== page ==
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Case Study: Strangulation and Trauma While Working at a Facility for Mentally Disabled Adults
Mrs P was awarded £17,500
JMW has helped a woman to secure £17,500 compensation after she was strangled by a service user at a facility for mentally disabled adults.
Mrs P, a support worker, was working with a service user at a facility for mentally disabled adults. She was attacked by a service user at the facility, who strangled her, causing damage to her vocal cords and exacerbated a pre-existing vocal condition.
Mrs P made a claim against her employers and was put in touch with JMW Solicitors, where she dealt with Ian Johnston, Trainee Solicitor, and Jason Harwood, Partner. Both used their experience to provide Mrs P with advice in a challenging case.
Ian initially handled Mrs P’s case, and sent a letter of claim to her employers. The letter was passed to their insurers who denied their liability in the matter. Ian examined Mrs P’s case and looked at its key factors, including:
- Her pre-existing vocal condition, spasmodic dysphonia (a voice disorder characterised by vocal cord muscle spasms during speech).
- The employer’s duty of care to Mrs P.
- Whether Mrs P was adequately trained to deal with aggressive service users, as Mrs P’s employers argued.
Ian began to work to convince the insurers to change their position. He argued that:
- Mrs P had repeatedly advised her supervisor that her medical condition stopped her from following the facility’s policy; to resolve situations vocally.
- Mrs P had not received training to assist her with physically resolving situations.
- The service user had a record of violent tendencies, and had attacked another member of staff two weeks prior to attacking Mrs P.
The employer’s insurer requested Mrs P’s medical records and an occupational health assessment. Both documents suggested that Mrs P’s medical condition stopped her from properly protecting herself. The insurer then decided to admit liability, subject to proof that Mrs P’s injuries were because of her employer’s negligence.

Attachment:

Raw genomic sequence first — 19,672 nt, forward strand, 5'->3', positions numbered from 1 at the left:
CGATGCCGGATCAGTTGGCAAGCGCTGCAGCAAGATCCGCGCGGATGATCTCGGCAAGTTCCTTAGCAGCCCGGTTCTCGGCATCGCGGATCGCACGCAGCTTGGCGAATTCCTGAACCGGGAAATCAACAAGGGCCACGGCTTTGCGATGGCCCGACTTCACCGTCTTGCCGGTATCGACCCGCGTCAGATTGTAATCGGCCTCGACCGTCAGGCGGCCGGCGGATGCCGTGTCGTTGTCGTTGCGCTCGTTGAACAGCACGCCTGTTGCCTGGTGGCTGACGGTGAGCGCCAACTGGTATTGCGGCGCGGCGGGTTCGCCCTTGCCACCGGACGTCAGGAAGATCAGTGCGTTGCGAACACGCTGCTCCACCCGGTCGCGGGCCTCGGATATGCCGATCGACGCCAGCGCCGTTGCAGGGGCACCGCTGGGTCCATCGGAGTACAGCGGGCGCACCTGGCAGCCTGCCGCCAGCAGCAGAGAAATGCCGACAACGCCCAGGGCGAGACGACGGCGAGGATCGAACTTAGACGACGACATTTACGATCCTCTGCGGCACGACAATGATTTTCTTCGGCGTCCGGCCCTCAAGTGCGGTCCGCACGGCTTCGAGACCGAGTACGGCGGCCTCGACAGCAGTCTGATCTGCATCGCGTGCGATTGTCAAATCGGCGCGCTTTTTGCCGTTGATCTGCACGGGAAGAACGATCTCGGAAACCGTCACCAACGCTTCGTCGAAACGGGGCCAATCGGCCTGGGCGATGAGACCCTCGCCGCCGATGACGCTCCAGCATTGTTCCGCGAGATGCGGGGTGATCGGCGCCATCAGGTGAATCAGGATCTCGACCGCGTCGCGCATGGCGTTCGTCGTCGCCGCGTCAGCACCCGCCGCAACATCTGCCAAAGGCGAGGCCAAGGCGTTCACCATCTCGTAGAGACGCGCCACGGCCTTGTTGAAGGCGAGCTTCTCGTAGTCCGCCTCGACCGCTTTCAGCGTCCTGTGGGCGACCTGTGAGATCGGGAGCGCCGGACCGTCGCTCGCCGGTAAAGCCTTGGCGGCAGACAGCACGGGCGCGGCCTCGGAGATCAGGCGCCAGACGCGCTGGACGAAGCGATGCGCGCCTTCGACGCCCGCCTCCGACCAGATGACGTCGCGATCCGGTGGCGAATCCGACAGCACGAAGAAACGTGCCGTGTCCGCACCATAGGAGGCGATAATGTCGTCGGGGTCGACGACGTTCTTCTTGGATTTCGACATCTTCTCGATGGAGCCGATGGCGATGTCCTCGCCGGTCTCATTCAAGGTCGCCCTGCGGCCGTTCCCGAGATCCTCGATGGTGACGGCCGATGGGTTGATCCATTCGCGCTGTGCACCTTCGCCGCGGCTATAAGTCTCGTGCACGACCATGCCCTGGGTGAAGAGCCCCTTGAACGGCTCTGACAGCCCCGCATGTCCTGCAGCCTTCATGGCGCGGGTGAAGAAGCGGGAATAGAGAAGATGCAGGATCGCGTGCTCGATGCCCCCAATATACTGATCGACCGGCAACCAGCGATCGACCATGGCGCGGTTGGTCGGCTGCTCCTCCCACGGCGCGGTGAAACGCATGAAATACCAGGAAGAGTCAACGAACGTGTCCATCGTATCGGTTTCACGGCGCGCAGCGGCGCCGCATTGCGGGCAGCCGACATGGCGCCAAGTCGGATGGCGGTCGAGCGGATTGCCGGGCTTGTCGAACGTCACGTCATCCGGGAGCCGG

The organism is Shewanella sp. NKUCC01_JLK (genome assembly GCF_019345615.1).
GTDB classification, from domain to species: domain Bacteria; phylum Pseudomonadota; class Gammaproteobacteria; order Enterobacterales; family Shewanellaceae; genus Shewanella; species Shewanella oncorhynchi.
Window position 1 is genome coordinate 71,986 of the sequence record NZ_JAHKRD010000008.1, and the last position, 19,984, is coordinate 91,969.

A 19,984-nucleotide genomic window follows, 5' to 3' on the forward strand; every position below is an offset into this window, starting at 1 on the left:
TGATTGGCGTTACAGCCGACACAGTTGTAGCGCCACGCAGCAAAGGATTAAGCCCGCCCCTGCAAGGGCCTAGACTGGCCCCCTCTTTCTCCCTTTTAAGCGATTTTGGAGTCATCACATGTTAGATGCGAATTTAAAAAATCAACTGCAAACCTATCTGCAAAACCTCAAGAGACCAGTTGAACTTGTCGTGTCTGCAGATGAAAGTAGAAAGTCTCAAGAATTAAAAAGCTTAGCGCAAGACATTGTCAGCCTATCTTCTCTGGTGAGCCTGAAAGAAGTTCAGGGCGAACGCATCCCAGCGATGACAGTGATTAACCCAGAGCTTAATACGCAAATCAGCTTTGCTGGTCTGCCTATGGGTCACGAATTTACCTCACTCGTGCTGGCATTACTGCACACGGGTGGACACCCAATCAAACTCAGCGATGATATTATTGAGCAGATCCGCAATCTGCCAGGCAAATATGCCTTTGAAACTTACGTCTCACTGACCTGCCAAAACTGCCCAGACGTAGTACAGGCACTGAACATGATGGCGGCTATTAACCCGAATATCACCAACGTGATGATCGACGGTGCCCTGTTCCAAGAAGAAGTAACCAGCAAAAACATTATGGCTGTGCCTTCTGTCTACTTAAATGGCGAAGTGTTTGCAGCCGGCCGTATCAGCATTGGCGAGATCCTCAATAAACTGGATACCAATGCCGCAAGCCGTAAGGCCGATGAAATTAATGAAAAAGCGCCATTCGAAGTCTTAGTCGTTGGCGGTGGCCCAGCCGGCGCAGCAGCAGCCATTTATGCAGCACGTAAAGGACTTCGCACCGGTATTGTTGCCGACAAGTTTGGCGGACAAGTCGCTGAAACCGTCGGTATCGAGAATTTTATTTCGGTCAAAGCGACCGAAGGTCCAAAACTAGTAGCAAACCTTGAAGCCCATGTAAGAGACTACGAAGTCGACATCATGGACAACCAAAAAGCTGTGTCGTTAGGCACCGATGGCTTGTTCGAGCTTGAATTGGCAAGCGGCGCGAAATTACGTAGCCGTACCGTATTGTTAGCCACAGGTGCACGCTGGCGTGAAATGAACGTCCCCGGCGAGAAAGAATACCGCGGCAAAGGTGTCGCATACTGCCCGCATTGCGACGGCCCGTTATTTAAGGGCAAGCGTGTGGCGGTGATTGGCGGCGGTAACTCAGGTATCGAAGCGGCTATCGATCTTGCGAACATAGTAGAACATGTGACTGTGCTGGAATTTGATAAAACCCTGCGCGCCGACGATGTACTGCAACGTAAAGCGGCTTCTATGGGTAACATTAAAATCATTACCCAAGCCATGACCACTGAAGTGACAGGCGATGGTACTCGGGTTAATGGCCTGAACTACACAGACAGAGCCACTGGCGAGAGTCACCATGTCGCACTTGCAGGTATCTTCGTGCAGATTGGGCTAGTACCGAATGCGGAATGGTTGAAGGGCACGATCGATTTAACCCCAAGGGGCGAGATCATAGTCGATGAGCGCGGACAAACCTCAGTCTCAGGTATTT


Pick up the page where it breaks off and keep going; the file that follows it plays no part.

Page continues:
Arranging a settlement
Ian arranged for Mrs P to be assessed by a General Consultant Ear, Nose and Throat Surgeon. He also put together a Schedule of Loss; a document outlining all the losses Mrs P had experienced as a result of her accident, and therefore what she was entitled to claim for.
The medical expert confirmed that the attack on Mrs P had aggravated her pre-existing condition. He also recommended further examination by a vocal disorder specialist and further treatment from the ear, nose and throat hospital.
After Ian disclosed the medical report to the insurer, they made an offer to settle. Ian felt this offer was too low and after much consideration, it was decided to transfer Mrs P’s case to Jason Harwood to continue negotiation with the insurer.
On Jason’s advice, Mrs P rejected the offer. Mrs P’s employers then instructed a solicitor, who made an increased settlement offer.
Jason advised Mrs P that until the vocal expert examined her and produced a more specialised report, it was difficult to work out whether her case would be worth more or less than the offer.
After consideration, Mrs P chose to accept the offer without being examined by the vocal expert. She has been grateful to both Jason and Ian for their assistance in what proved to be a difficult time. Jason and Ian were delighted to have been able to support her and ensure that she was compensated for her accident.